Our guest blogger is Lindsay Rosenthal, the Special Assistant for Domestic Policy at the Center for American Progress.
During an interview on MSNBC Wednesday afternoon, Sen. Kirsten Gillibrand (D-NY) said she was “dumbfounded” that in 2012 Democrats are still having to battle with conservative lawmakers over basic women’s health care like access to contraception. “If my Republican colleagues want to continue to take this issue head on,” she said, “we stand ready to oppose any attacks launched against women’s rights and women’s health.”
Indeed, when you look at the overwhelming evidence of the benefits to women and society that will result from providing no-cost contraceptive coverage, it’s hard not to be baffled by the opposition to what is clearly a vital component of women’s healthcare. Here are the top 5 reasons why the Obama Administration’s regulation requiring insurers and employers to provide contraceptive coverage at no additional cost is so important:
1) Birth control is expensive. Costs are a major barrier to women’s access to contraception. High costs for contraception decrease women’s utilization of prevention methods and often cause them to turn to less effective methods that are more affordable. Studies show that even women with private insurance pay a significant portion of their contraceptive cost. A recent study found that insured women paid about 50 percent of the total costs for oral contraceptives, even though the typical out-of-pocket cost of non-contraceptive drugs is only 33 percent. Oral contraceptives can cost as much $1,210 dollars a year for women without insurance. As a result, nearly one in four women with household incomes of less than $75,000 have put off a doctor’s visit for birth control to save money in the past year. Half of young adult women report using their method inconsistently because of high costs.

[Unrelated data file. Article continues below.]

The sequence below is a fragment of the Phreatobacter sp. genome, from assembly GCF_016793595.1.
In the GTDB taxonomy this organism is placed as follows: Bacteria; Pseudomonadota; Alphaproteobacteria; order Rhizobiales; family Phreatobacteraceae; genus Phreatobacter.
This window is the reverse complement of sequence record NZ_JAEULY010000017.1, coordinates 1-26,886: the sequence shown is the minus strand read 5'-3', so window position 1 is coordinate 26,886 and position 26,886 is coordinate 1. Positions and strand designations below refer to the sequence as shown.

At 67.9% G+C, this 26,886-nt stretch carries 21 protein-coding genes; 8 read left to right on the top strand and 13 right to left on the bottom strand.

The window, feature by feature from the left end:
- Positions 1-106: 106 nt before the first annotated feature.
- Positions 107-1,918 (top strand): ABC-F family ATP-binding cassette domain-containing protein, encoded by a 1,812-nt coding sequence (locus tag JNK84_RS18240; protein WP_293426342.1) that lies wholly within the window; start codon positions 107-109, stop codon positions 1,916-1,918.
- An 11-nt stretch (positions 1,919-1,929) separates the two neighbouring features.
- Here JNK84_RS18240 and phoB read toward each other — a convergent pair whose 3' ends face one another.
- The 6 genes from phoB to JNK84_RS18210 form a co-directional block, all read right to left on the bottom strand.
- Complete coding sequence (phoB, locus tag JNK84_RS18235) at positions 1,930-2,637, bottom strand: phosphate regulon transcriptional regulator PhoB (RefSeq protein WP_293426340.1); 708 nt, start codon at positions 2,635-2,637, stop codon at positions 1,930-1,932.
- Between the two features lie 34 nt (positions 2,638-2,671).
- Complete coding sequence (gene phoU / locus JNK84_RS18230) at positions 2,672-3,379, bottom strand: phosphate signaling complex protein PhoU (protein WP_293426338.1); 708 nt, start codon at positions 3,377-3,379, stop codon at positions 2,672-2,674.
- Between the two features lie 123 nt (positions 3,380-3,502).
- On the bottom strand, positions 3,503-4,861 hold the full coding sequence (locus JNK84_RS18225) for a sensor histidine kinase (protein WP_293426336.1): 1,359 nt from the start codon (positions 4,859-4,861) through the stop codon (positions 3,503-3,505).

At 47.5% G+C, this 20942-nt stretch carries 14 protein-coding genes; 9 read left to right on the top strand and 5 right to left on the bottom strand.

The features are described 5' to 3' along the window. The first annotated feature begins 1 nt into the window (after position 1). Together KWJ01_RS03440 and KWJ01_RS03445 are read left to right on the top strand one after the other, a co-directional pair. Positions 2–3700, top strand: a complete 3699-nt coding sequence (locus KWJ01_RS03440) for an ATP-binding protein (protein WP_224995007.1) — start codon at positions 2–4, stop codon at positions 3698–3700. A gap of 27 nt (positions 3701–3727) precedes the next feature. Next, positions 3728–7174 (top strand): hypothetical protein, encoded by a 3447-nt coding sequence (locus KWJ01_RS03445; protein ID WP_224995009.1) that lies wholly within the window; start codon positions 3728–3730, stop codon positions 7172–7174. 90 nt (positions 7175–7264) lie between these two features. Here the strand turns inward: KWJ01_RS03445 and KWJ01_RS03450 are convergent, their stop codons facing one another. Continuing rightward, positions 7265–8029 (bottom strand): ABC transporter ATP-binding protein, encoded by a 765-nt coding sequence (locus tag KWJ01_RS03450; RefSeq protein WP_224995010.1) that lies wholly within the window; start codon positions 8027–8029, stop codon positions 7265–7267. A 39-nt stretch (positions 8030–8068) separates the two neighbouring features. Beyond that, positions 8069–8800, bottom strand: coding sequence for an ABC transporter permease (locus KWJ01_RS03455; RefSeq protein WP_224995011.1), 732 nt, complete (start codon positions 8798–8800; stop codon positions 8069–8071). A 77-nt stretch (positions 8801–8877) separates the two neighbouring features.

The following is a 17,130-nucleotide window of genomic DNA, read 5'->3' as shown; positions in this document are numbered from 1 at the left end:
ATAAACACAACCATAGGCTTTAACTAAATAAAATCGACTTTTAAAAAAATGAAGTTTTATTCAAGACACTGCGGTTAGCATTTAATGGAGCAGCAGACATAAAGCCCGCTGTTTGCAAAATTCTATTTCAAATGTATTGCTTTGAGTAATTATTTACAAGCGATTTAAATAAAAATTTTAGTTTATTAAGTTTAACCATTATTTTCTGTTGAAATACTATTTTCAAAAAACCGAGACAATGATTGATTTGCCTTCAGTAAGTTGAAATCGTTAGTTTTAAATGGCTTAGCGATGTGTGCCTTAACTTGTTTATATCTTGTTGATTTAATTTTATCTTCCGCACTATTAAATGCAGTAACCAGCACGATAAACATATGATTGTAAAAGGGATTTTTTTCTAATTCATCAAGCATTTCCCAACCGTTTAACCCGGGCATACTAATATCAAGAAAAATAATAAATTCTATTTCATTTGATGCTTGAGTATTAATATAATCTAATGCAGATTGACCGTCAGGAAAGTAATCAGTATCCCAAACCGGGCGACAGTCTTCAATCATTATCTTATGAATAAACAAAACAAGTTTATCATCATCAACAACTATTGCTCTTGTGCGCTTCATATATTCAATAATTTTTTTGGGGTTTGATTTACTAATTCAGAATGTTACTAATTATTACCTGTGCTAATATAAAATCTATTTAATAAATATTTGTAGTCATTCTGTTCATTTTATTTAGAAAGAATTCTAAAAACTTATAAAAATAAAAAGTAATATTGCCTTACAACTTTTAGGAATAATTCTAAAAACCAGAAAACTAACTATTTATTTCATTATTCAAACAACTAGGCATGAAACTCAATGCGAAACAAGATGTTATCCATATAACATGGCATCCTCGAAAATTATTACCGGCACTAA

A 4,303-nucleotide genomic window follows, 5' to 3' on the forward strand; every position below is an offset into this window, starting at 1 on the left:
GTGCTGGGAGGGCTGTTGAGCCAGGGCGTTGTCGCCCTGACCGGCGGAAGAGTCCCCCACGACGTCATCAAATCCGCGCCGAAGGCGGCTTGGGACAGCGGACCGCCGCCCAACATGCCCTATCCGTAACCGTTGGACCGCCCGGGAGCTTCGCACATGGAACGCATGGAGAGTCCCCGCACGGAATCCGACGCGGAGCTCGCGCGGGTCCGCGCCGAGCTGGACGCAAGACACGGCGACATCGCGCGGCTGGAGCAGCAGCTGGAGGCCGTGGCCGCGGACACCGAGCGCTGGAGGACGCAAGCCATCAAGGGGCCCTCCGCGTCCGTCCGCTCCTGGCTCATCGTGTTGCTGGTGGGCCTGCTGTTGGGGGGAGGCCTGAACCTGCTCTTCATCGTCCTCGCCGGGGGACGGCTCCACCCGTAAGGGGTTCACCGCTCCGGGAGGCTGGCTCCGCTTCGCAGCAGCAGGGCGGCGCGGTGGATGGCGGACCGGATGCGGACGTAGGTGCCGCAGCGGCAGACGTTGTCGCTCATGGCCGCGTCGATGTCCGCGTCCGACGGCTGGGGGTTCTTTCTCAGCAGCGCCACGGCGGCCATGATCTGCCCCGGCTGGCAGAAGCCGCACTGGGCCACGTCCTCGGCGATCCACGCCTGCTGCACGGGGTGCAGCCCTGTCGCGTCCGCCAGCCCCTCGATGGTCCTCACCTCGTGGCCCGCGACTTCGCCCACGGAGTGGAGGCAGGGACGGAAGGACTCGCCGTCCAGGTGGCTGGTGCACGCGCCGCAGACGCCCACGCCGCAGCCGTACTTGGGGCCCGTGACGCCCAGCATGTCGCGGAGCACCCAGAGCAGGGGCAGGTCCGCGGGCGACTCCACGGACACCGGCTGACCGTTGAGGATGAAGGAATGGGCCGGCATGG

2) Contraception has numerous health benefits. A Harvard Medical School study found that oral contraceptives reduced the risk of ovarian cancer by 10 to 12 percent during the first year of use and by about 50 percent after five years of use. It also prevents significant health risks to women and infants by allowing women and couples to achieve healthy birth intervals and prevent unintended pregnancy. Having too short a gap between pregnancies has been linked to negative health outcomes, like low birth weight, preterm birth, and small size for gestational age. Unintended pregnancy is also linked to several negative outcomes for women and children’s health, including delayed attainment of prenatal care, economic hardships, and relationship problems. Publicly funded contraceptive services have decreased unintended pregnancy among health center clients by as much as 78 percent, studies show.
3) Birth control usage is nearly universal. Conservative efforts to deny access to contraception are fundamentally out of step with the values and practices of the American people. Ninety-nine percent of all sexually active women, and 98 percent of sexually experienced Catholic women have birth control other than a natural method in their lifetime. Recent polls show that most Americans support access to birth control and don’t believe an employer should be able to decide what kind of medical care a woman should receive.
4) Providing no-cost contraceptive coverage is cost effective. A recent study shows that it costs employers 15–17 percent more not to provide coverage for contraception than to provide it. Every dollar invested by the government in contraception saves $3.74 in Medicaid expenditures for care related to unintended pregnancies. In 2008, services provided at publicly funded family planning clinics resulted in a net savings of $5.1 billion.
5) It’s about more than birth control. As important as contraception is, the preventive care regulation is about more than access to birth control. It covers a wide range of services specific to women’s health, including cancer screening with Pap smears, HPV DNA testing, mammograms, and colonoscopies; domestic violence screening and counseling; and breastfeeding supports, among others. It also insures services like immunizations, dietary counseling, and cholesterol and blood pressure screening, to name only a few, to 54 million men, women, and children.